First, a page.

Alter Reality Games 

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Alter Reality Games didn’t bring much to the table this weekend, besides overpriced Modern Masters packs compared to the rest of the vendors at $12. I was quoted about 20% lower prices than top vendors like Coolstuff and MTGDeals. I also wasn’t happy with the mood of their buyers. They didn’t seem to interact with any of the sellers sitting next to me, and didn’t attempt to make conversation or friendly banter with anyone. The mood of a buyer is important to me, as I want to feel happy sitting down across from you while selling cards instead of listening to grunted numbers. After a negative experience as well at SCGSTL, I’m going to stay away from these guys for a while. Once again, this is just a personal view of mine. If you had a different experience, feel free to leave comments or reach me on twitter @lengthyxemit.

Dave & Adams Card Shop 

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Dave and Adams brought the most high-end inventory by far with hundreds of graded pieces of Power. They picked through the rest of my Ogre box and took the dregs, as well as a couple commander and Khans cards. I struck up a conversation with the head buyer, and chatted for a bit while he bought cards from me. I’m sorry that I can’t remember his name, but it was definitely one of the top experiences buylisting this weekend besides Aether and Coolstuff. Even if someone is only buying $200 of cards from you, he should be able to talk about bad beats stories with old cards as well as how D&A runs their operations with one of the largest gaming spaces in the United States.  I gained a lot of insight about the price of Pokemon bulk as well ($40 per k minimum is insane!) and walked away happier with some cash and their business card in my pocket. Even though they didn’t have the highest buy prices in the room, the experience of buylisting to them will definitely make me a repeat customer. They also had sealed high end product such as Collector’s Edition, Legends, and a Revised box that were cool to look at though a bit out of my price range.

Pastimes as TO

Disclaimer: This weekend was Halloween and RPTQ weekend, which may have led to the numbers below. However, it should also be noted that there was a RPTQ on site Friday afternoon.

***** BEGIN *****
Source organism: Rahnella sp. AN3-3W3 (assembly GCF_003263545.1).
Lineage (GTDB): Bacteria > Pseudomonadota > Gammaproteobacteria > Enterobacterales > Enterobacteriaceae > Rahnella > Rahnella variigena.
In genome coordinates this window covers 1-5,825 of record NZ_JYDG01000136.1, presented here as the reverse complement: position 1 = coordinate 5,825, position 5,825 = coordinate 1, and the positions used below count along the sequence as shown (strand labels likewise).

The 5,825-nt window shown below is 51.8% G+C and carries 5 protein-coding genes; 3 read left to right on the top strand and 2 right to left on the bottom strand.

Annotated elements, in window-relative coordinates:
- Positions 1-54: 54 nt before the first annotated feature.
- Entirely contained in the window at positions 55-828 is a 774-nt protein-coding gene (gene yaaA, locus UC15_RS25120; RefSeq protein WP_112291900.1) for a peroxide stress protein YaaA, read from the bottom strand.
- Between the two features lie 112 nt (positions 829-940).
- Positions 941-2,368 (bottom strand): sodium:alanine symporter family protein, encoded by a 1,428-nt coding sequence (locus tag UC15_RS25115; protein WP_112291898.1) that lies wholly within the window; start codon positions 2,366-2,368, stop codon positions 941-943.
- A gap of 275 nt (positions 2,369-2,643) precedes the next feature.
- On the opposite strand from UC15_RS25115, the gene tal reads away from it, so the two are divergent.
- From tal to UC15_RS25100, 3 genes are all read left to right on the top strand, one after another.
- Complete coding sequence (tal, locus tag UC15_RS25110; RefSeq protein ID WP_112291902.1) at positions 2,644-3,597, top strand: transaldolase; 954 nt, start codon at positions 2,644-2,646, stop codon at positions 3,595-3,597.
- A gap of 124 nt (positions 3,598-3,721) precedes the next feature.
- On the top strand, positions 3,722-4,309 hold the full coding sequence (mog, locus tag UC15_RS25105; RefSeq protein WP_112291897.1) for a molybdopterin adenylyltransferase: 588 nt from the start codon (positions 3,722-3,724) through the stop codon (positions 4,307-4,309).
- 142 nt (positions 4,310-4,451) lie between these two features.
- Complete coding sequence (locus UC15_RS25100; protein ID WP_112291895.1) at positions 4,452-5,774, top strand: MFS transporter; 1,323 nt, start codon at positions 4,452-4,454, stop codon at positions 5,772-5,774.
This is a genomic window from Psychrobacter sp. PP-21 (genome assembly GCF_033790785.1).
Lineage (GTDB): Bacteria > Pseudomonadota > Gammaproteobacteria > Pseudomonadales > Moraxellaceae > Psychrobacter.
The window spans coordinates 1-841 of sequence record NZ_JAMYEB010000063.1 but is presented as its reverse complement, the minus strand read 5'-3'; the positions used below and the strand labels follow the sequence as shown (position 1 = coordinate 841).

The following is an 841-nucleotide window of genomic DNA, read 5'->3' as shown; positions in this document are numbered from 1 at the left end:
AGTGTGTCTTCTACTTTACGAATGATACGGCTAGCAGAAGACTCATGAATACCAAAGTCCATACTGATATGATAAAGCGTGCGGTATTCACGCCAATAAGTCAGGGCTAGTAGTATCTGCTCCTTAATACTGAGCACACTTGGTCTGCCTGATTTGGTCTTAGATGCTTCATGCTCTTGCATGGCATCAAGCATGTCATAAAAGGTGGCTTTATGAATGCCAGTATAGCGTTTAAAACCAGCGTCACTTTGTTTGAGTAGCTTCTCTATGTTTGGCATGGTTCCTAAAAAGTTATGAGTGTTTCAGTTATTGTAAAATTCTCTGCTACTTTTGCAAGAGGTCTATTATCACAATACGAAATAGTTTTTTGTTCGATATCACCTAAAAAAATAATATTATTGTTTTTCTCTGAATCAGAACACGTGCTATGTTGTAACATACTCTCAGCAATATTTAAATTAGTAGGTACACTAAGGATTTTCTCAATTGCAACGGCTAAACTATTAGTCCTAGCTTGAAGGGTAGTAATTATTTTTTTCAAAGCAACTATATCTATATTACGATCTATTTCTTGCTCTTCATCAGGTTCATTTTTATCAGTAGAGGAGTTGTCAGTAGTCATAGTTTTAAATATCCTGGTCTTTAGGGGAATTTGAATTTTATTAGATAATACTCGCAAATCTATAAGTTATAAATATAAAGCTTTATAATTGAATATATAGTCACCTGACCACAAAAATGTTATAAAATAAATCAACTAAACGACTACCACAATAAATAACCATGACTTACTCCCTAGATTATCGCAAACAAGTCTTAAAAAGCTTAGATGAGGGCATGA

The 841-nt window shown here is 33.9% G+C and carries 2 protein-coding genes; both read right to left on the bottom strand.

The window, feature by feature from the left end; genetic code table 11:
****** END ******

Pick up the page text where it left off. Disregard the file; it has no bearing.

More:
So as many of you read from my tweets, pastimes TO’d an interesting GP this weekend. Pastimes rented one event hall for Friday, two for Saturday, and one for Sunday in order to accommodate all of the players for the GP. The thing is, they didn’t even need the second hall Saturday because not enough people showed up! A $70 fee to enter a GP is approaching ludicrous territory. Pastimes seems to have overestimated the amount of people willing to pay $70 and have $700 tier one decks.

On top of that, myself and a couple friends attempted to enter a Legacy Win-a-Box and ran into trouble. They were asking $20, more than twice the cost of a box for them since they rake in $160 per event. After looking online, it said that their Legacy Win-a-Box was $15. We showed it to them, and they still insisted that it was $20, as well as the Legacy side event also being $20. After being frustrated, we decided to not spend another dollar at Pastimes that weekend and instead play casual Legacy in a corner of the room. I honestly will most likely not attend another Pastimes GP for quite a while after this weekend. After attending both GP Chicago and GP Indy, it’s time to ask for a better TO in the Midwest than Pastimes.

The low attendance also had an effect on the vendors. Friday was very good for all of them, but after Round 2 of Saturday, there were very few people selling to any of the vendors for the rest of the weekend as some of my pictures show even in between rounds when people are normally selling. I think most of the vendors made an okay amount of money, but due to the lackluster attendance were not able to get enough cards in to make the Grand Prix as profitable as any others this month. Fetchland buy prices had also stabilized across all of the vendors, plateauing at $20 on Polluted Deltas instead of being higher like other GPs this month. Bloodstained Mire was the most sought after fetch this weekend for some reason, and at least four of the vendors had none in stock by the beginning of the GP. As of the time of writing the article, I’m still not sure where the meta is that prompted the high demand for Bloodstained Mires this weekend.

Anyways, thanks for reading. Once again these are my opinions, and I’d love feedback on your experiences at GP Indy.  Until the Next One!


Bonus Questions:

Question: Biggest Trap in MTGFinance?

Using TCG Mid for trades – Coolstuff Buyer